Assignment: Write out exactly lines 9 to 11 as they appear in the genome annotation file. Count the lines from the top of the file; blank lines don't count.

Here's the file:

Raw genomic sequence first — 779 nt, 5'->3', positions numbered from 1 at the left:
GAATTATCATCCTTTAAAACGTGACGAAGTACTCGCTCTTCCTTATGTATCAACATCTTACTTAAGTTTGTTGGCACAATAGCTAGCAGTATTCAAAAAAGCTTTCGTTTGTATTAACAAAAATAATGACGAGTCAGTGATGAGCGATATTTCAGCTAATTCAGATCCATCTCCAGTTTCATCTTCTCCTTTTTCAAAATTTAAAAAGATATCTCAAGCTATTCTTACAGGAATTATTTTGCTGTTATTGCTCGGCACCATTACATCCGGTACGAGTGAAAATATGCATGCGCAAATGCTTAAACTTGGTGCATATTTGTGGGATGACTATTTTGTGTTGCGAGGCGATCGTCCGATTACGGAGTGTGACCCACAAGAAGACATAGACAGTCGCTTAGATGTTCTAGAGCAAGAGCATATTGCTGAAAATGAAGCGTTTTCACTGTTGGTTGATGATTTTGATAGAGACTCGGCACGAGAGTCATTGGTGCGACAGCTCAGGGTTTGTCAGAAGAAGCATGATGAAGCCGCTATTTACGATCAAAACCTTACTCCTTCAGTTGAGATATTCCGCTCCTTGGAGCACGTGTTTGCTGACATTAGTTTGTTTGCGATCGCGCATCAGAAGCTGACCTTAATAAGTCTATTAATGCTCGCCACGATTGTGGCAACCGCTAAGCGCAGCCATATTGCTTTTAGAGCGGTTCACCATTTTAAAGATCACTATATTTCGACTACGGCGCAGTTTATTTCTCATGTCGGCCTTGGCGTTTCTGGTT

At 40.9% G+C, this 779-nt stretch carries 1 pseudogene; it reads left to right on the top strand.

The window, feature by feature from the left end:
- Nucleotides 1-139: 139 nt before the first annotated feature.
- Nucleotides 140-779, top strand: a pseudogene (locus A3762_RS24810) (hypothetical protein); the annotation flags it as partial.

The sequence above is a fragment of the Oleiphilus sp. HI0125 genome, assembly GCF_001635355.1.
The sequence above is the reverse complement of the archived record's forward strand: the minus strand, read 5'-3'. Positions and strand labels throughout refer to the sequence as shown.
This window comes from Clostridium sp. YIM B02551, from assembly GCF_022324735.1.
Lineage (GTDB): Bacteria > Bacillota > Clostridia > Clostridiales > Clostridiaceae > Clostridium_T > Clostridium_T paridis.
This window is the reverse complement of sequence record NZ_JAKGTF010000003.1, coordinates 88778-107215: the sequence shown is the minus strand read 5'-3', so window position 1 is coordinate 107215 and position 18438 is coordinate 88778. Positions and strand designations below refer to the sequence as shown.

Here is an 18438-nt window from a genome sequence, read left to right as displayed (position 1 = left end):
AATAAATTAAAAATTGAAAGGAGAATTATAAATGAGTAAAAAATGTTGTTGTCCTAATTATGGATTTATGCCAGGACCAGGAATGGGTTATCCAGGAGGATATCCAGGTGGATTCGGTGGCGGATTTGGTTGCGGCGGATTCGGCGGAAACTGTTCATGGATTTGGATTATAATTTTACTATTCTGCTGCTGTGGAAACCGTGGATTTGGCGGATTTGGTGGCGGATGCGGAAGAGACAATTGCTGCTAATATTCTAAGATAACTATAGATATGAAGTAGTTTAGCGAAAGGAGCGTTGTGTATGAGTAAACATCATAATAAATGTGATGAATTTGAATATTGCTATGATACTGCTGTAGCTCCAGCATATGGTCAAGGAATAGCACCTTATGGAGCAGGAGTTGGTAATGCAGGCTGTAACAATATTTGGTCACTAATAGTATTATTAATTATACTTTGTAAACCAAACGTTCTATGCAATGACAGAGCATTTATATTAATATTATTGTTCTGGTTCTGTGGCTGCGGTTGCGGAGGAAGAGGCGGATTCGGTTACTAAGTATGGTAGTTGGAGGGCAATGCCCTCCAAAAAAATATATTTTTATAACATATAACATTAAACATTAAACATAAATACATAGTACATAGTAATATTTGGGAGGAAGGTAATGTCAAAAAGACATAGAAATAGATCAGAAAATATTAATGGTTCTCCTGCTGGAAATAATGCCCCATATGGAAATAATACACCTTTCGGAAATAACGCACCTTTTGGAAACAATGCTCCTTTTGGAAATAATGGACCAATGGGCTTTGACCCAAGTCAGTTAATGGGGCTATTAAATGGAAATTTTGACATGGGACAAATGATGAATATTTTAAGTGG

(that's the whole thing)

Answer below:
This window comes from Clostridium sp. YIM B02551, from assembly GCF_022324735.1.
Lineage (GTDB): Bacteria > Bacillota > Clostridia > Clostridiales > Clostridiaceae > Clostridium_T > Clostridium_T paridis.
This window is the reverse complement of sequence record NZ_JAKGTF010000003.1, coordinates 88778-107215: the sequence shown is the minus strand read 5'-3', so window position 1 is coordinate 107215 and position 18438 is coordinate 88778. Positions and strand designations below refer to the sequence as shown.